Numerous people find that when looking forward to overcoming an addiction getting off the alcohol or other drugs is not the overwhelming part.
It is staying sober and living a life without substance abuse. There are a number of reasons for this and one among them is the fact that you now feel the pain that you have always been fleeing. Death in a family, abandonment, child abuse, as well as being a part of LGBTQ community in an unaccepting society can all cause this pain. However hard these situations are under normal circumstances, they are even more difficult if a person is in recovery from substance abuse as well. Regardless of the genesis of your addiction to drugs and alcohol, once the habit takes root you will have very little chance of being competent at dealing with life issues and it will be almost impossible when you face trauma. Dealing with the issues that hide behind the addiction using methods such as problem-solving skills and coping methods may feel like something unattainable.
You may be flooded with an avalanche of painful emotions if you stop using alcohol or drugs, particularly after the long history of substance abuse. If you weren't ready for it, aren't sure what to do or what is going on, or if you think that being sober always feels like this, then it can be extremely overwhelming for you (and your family). This is why many people end up going back to drugs and alcohol even when they day the best intention. If the description given above sound familiar to you, it will be a good idea for you to get some support. Make an attempt to find the methods which can slow down the release of pent-up emotions as the pace will begin to feel manageable rather than overwhelming.
There are other people who slide into serious depression following withdrawal. You too might experience withdrawal if alcohol or drugs were boosting you.
Since you likely expected that life would become greater, this can not only feel forceful, but also demoralising. Well, don't give up. Things will get better.
At this point what is important to you is the right information about how the process works along with finding and keeping hope alive in you. At this point, you can get to find out about others who've made it through despite being in the position you're in. You need to know what to expect and what to look forward to in the moment and also in the next few days and weeks. There are many things that will change as soon as you regain your confidence and learn to love and respect yourself once again.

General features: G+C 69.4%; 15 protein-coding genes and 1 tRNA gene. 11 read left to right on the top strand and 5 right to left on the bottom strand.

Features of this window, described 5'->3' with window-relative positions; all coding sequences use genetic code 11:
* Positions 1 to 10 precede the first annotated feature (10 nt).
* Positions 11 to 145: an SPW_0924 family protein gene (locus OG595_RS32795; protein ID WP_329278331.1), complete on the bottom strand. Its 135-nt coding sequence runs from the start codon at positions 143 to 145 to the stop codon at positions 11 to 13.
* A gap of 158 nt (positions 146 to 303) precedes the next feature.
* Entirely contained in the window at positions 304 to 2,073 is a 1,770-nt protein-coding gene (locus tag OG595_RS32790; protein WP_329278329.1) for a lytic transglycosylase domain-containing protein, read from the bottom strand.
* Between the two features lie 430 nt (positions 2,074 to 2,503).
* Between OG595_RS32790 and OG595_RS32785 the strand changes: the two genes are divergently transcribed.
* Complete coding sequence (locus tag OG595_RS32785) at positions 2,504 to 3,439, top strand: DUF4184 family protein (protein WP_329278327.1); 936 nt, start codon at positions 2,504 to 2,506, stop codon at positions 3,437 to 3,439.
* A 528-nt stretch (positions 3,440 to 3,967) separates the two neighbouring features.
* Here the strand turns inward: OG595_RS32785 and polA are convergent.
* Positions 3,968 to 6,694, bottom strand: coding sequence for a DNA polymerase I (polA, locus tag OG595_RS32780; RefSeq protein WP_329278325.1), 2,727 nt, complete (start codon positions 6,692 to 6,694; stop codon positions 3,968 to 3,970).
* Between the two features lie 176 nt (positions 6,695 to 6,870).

All the people are different and there are some approaches that often help while people recovering from alcohol or drugs don't all respond to the same therapeutic approach.
At the very start, as a coping method, many people need a very pragmatic and realistic one.
This means looking for practical methods to:
Taking a realistic approach helps you encourage the honesty which is an essential element of recovery. Being realistic doesn't mean to look at what sounds realistic but it means to look at what you can actually do. You can always push ourselves to do a little more without setting up yourselves for failure. You need to avoid making plans or decisions that are impossible and that will make you feel embarrassed if you can't accomplish them or even adhere to lying. Being realistic may mean that you work on some of your issues before quitting so that you may begin reducing your alcohol or drug use gradually. Or, that you simply quit. The right road to go is the one that suits you the most.
More intense and longer term therapy may be what you need to help you stay free of drugs or alcohol.
This can include dealing with emotional, sexual, physical or ritual abuse; feelings of a great loss, chronic disease or death; being left as a child; feeling embarrassed or unsure about your sexual orientation; being brought up in an alcoholic or similarly dysfunctional family, etc. In some cases it could mean dealing with current life situations such as an absent or abusive spouse.
It might be necessary to receive expert help from a psychotherapist (alone or in a group) since dealing with these problems is very hard. Many have to do this comprehensive work in order to stay sober, while others don't. Many people find the deeper issues are intimately connected and are the reason why they abused alcohol or drugs initially. The need to depend on drugs or alcohol can be relieved by looking at these issues.
Quitting alcohol or drugs is not easy and can be painful and is similar to dealing with painful issues, which usually hurt in the beginning before they get better. At the end of the day, if you're able to face these issues and come to feel differently about them, you may end up feeling much better about yourself and this can allow you to start living a healthier life.
It might be alluring to think that you can deal with your substance abuse just one way. The idea that there is a single solution that will work for anyone is tantalizing. However, life and human beings are never as simple as that. Many people have become alcohol and drug-free (and others who greatly reduced consumption) by different ways. Ultimately, you must be prepared to trust your intuition, which will be deep inside of you. Try the method that you feel will work. It could be your initial step to an addiction free life.